Keeping the above in mind, this study was taken up (1) To identify the prevalence of symptoms like CVS among the workers of the jewellery manufacturing and compare the same with the workers working at computer workstation and (2) To ascertain whether such symptoms have any permanent vision-related problems.

Setting and Design:

Case control study.

Materials and Methods:

The study was carried out in Zaveri Bazaar region and at an IT-enabled organization in Mumbai. The study involved the identification of symptoms of CVS using a questionnaire of Eye Strain Journal, opthalmological check-ups and measurement of Spontaneous Eye Blink rate. The data obtained from the jewellery manufacturing was compared with the data of the subjects engaged in computer work and with the data available in the literature.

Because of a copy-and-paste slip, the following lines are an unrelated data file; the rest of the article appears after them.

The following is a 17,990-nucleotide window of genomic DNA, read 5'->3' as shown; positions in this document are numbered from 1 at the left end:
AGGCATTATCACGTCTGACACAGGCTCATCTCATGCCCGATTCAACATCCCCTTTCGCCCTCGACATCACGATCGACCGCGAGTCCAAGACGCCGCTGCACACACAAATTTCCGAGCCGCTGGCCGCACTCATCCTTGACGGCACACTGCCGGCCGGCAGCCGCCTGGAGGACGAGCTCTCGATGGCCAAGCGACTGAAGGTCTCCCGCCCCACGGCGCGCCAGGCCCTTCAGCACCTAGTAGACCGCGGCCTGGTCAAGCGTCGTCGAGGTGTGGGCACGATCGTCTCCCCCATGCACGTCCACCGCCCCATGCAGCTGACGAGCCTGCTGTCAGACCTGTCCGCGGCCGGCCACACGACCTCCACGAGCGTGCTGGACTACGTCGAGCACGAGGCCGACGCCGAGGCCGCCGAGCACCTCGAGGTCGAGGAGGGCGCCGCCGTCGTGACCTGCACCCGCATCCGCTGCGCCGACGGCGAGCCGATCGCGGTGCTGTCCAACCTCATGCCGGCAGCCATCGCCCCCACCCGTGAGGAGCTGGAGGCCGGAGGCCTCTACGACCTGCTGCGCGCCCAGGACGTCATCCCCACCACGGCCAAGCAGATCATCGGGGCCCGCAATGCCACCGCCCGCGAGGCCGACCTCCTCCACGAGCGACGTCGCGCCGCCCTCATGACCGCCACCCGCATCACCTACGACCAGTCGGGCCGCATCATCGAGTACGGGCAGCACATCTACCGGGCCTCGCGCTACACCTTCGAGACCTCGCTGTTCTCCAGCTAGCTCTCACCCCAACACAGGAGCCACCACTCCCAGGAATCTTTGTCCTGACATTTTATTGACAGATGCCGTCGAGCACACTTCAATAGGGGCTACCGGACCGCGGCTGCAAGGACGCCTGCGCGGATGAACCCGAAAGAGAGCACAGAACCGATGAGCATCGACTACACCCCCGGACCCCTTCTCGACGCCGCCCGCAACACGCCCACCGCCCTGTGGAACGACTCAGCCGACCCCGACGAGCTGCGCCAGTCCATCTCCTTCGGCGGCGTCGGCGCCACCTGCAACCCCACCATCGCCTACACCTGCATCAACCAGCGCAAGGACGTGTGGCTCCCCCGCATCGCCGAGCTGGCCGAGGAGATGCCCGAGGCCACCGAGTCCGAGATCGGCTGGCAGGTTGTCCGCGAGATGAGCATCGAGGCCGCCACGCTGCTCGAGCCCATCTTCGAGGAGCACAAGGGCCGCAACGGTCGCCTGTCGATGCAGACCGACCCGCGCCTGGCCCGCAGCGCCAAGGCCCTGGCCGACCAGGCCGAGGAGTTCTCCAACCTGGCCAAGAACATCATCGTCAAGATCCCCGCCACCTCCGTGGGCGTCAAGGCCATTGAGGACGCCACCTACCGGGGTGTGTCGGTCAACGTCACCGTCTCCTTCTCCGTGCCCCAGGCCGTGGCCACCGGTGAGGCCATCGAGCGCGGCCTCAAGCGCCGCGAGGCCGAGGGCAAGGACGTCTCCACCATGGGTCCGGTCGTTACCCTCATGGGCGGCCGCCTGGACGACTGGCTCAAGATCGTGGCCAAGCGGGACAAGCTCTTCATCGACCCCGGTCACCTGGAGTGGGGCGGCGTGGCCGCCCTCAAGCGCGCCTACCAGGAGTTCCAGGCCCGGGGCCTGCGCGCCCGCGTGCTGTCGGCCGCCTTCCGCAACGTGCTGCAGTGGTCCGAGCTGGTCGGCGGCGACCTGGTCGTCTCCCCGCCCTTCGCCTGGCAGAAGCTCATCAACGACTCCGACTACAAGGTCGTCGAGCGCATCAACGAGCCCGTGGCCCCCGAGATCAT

Statistical Analysis:

A comparative inferential statistics was used.

Results and Conclusion:

Results showed that visual demands of the task carried out in jewellery manufacturing were much higher than that of carried out in computer-related work.

Keywords: Computer vision syndrome, jewellery, vision

INTRODUCTION

Our eyes are in constant use during every waking minute. The way we use our eyes can determine how well we work throughout our lifetime. Over 80% of our learning is mediated through our eyes indicating that how much important is our vision. The light rays striking the retina generate potentials in the light receptors; impulses initiated in the retina are conducted to the cerebral cortex, where they produce the sensation of vision.